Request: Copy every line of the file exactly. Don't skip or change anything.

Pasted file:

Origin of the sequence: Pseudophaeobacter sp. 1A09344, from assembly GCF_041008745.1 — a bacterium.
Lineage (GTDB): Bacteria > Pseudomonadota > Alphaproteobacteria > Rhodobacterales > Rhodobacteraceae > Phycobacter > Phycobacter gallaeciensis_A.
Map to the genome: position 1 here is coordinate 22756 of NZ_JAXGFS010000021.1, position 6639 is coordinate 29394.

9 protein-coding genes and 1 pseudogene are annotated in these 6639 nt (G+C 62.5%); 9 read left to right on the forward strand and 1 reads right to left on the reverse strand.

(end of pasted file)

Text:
Origin of the sequence: Pseudophaeobacter sp. 1A09344, from assembly GCF_041008745.1 — a bacterium.
Lineage (GTDB): Bacteria > Pseudomonadota > Alphaproteobacteria > Rhodobacterales > Rhodobacteraceae > Phycobacter > Phycobacter gallaeciensis_A.
Map to the genome: position 1 here is coordinate 22756 of NZ_JAXGFS010000021.1, position 6639 is coordinate 29394.

9 protein-coding genes and 1 pseudogene are annotated in these 6639 nt (G+C 62.5%); 9 read left to right on the forward strand and 1 reads right to left on the reverse strand.